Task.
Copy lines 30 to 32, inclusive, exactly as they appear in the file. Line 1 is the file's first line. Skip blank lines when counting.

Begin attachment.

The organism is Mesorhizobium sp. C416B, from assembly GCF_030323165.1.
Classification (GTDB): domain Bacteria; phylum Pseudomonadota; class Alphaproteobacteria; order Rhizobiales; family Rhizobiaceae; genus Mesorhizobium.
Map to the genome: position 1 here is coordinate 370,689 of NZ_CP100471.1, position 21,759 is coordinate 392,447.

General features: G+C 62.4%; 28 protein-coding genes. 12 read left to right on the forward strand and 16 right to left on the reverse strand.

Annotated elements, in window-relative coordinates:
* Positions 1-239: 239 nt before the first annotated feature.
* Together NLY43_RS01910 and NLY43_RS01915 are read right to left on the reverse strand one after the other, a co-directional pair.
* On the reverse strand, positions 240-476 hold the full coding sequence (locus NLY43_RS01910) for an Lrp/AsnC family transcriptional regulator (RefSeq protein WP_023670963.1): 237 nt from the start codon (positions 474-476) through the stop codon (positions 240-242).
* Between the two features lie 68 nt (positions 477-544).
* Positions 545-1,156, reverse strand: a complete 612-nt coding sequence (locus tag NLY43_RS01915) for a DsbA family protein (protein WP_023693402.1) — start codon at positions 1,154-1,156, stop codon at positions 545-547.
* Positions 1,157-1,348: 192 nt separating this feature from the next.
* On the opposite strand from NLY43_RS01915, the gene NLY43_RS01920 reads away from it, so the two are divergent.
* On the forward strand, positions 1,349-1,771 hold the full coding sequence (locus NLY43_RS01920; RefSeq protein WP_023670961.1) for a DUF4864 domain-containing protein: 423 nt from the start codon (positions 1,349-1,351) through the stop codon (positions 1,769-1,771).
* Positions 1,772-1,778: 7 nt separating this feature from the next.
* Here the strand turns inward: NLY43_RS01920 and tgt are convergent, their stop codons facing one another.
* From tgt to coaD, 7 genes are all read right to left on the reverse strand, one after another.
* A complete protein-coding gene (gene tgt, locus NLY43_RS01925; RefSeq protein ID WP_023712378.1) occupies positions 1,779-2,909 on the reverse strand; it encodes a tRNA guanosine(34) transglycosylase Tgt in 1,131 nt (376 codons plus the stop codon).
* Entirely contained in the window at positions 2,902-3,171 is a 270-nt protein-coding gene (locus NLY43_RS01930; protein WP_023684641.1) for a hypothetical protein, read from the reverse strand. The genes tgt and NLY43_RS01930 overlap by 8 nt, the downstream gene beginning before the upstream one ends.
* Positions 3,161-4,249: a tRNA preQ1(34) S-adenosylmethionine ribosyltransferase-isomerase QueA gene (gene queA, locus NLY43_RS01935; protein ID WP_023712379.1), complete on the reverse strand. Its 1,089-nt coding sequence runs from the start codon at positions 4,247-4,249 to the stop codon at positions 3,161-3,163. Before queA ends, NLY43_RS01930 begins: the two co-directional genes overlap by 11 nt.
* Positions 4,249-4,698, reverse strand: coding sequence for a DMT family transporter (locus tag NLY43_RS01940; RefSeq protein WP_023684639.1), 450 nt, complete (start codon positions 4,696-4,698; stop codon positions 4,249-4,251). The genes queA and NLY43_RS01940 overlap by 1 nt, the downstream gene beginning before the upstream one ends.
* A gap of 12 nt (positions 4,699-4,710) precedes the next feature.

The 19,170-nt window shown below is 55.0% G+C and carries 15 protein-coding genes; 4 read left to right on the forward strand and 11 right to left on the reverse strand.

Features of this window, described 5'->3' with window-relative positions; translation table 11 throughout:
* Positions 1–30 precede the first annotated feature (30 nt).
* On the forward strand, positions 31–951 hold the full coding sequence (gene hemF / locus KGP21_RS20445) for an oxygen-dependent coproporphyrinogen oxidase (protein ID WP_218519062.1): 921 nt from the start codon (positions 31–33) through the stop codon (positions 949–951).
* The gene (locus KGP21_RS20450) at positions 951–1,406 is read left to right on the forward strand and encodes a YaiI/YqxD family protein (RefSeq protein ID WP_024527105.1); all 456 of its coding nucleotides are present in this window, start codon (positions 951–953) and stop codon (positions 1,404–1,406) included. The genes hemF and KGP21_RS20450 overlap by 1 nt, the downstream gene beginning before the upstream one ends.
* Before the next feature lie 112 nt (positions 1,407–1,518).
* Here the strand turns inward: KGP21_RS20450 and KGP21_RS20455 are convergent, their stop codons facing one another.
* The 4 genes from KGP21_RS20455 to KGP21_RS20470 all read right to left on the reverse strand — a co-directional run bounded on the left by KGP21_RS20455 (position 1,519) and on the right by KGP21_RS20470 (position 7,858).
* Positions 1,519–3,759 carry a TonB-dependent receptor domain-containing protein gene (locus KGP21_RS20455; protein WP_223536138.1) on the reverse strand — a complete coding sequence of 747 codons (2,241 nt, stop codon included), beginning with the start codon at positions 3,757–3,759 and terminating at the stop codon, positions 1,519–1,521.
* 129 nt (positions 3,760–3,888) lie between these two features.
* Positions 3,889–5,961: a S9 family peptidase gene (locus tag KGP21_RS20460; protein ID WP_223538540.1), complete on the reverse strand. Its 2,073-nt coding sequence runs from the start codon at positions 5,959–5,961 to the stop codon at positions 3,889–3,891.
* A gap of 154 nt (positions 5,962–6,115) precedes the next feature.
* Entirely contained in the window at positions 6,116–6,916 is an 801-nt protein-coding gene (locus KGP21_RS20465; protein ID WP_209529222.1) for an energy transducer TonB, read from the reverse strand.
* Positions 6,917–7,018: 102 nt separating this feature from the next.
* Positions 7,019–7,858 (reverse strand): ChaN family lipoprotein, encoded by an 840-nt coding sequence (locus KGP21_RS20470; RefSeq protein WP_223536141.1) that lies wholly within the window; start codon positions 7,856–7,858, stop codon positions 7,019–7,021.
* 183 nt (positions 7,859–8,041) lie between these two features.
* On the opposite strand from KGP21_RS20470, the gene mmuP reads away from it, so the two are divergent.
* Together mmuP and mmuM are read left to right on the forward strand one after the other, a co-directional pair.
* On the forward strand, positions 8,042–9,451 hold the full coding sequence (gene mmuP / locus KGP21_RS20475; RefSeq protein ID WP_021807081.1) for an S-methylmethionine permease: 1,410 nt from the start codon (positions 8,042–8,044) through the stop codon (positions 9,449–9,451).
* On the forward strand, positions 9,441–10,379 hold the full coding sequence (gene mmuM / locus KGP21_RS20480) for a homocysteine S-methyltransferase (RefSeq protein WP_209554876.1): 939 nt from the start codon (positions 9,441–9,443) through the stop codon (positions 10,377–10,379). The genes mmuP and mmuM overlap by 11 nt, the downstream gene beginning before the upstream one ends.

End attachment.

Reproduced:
* Positions 1,519–3,759 carry a TonB-dependent receptor domain-containing protein gene (locus KGP21_RS20455; protein WP_223536138.1) on the reverse strand — a complete coding sequence of 747 codons (2,241 nt, stop codon included), beginning with the start codon at positions 3,757–3,759 and terminating at the stop codon, positions 1,519–1,521.
* 129 nt (positions 3,760–3,888) lie between these two features.
* Positions 3,889–5,961: a S9 family peptidase gene (locus tag KGP21_RS20460; protein ID WP_223538540.1), complete on the reverse strand. Its 2,073-nt coding sequence runs from the start codon at positions 5,959–5,961 to the stop codon at positions 3,889–3,891.